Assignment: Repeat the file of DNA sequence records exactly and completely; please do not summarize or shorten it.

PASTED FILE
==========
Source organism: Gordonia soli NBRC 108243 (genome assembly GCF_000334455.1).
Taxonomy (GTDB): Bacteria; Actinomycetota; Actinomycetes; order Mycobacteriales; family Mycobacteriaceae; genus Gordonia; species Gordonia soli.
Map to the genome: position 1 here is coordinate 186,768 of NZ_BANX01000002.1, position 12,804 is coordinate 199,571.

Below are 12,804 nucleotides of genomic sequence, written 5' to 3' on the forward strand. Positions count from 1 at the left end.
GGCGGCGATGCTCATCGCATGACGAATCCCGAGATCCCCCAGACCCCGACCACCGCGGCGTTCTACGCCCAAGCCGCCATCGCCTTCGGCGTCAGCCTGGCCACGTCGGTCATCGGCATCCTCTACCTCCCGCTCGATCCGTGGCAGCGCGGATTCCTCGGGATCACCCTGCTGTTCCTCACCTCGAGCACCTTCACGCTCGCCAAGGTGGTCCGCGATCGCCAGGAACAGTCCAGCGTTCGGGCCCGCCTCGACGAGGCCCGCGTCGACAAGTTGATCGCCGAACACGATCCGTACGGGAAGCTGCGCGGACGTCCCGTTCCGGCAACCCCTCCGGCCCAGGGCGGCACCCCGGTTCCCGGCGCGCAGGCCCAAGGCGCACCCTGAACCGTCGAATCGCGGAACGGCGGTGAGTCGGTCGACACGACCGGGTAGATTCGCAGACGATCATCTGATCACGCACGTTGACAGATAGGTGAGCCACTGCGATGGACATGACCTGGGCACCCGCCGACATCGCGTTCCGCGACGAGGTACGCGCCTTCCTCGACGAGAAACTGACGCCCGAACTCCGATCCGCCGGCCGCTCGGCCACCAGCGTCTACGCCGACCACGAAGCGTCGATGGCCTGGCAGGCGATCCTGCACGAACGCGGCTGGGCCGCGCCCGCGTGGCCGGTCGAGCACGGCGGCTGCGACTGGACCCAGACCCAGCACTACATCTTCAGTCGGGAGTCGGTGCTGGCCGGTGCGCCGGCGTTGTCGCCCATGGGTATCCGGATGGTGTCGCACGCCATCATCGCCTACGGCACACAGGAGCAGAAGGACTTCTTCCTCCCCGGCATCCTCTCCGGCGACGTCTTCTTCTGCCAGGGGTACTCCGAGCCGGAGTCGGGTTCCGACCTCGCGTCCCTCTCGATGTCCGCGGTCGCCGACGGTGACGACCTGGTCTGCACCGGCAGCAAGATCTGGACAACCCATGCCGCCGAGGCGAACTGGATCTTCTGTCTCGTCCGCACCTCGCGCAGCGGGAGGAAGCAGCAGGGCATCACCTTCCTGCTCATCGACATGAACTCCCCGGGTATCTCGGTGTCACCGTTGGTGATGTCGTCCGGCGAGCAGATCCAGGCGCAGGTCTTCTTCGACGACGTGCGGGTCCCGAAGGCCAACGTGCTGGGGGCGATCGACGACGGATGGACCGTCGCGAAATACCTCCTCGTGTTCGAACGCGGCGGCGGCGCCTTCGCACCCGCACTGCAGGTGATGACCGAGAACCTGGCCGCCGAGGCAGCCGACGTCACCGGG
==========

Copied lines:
Source organism: Gordonia soli NBRC 108243 (genome assembly GCF_000334455.1).
Taxonomy (GTDB): Bacteria; Actinomycetota; Actinomycetes; order Mycobacteriales; family Mycobacteriaceae; genus Gordonia; species Gordonia soli.
Map to the genome: position 1 here is coordinate 186,768 of NZ_BANX01000002.1, position 12,804 is coordinate 199,571.

Below are 12,804 nucleotides of genomic sequence, written 5' to 3' on the forward strand. Positions count from 1 at the left end.
GGCGGCGATGCTCATCGCATGACGAATCCCGAGATCCCCCAGACCCCGACCACCGCGGCGTTCTACGCCCAAGCCGCCATCGCCTTCGGCGTCAGCCTGGCCACGTCGGTCATCGGCATCCTCTACCTCCCGCTCGATCCGTGGCAGCGCGGATTCCTCGGGATCACCCTGCTGTTCCTCACCTCGAGCACCTTCACGCTCGCCAAGGTGGTCCGCGATCGCCAGGAACAGTCCAGCGTTCGGGCCCGCCTCGACGAGGCCCGCGTCGACAAGTTGATCGCCGAACACGATCCGTACGGGAAGCTGCGCGGACGTCCCGTTCCGGCAACCCCTCCGGCCCAGGGCGGCACCCCGGTTCCCGGCGCGCAGGCCCAAGGCGCACCCTGAACCGTCGAATCGCGGAACGGCGGTGAGTCGGTCGACACGACCGGGTAGATTCGCAGACGATCATCTGATCACGCACGTTGACAGATAGGTGAGCCACTGCGATGGACATGACCTGGGCACCCGCCGACATCGCGTTCCGCGACGAGGTACGCGCCTTCCTCGACGAGAAACTGACGCCCGAACTCCGATCCGCCGGCCGCTCGGCCACCAGCGTCTACGCCGACCACGAAGCGTCGATGGCCTGGCAGGCGATCCTGCACGAACGCGGCTGGGCCGCGCCCGCGTGGCCGGTCGAGCACGGCGGCTGCGACTGGACCCAGACCCAGCACTACATCTTCAGTCGGGAGTCGGTGCTGGCCGGTGCGCCGGCGTTGTCGCCCATGGGTATCCGGATGGTGTCGCACGCCATCATCGCCTACGGCACACAGGAGCAGAAGGACTTCTTCCTCCCCGGCATCCTCTCCGGCGACGTCTTCTTCTGCCAGGGGTACTCCGAGCCGGAGTCGGGTTCCGACCTCGCGTCCCTCTCGATGTCCGCGGTCGCCGACGGTGACGACCTGGTCTGCACCGGCAGCAAGATCTGGACAACCCATGCCGCCGAGGCGAACTGGATCTTCTGTCTCGTCCGCACCTCGCGCAGCGGGAGGAAGCAGCAGGGCATCACCTTCCTGCTCATCGACATGAACTCCCCGGGTATCTCGGTGTCACCGTTGGTGATGTCGTCCGGCGAGCAGATCCAGGCGCAGGTCTTCTTCGACGACGTGCGGGTCCCGAAGGCCAACGTGCTGGGGGCGATCGACGACGGATGGACCGTCGCGAAATACCTCCTCGTGTTCGAACGCGGCGGCGGCGCCTTCGCACCCGCACTGCAGGTGATGACCGAGAACCTGGCCGCCGAGGCAGCCGACGTCACCGGG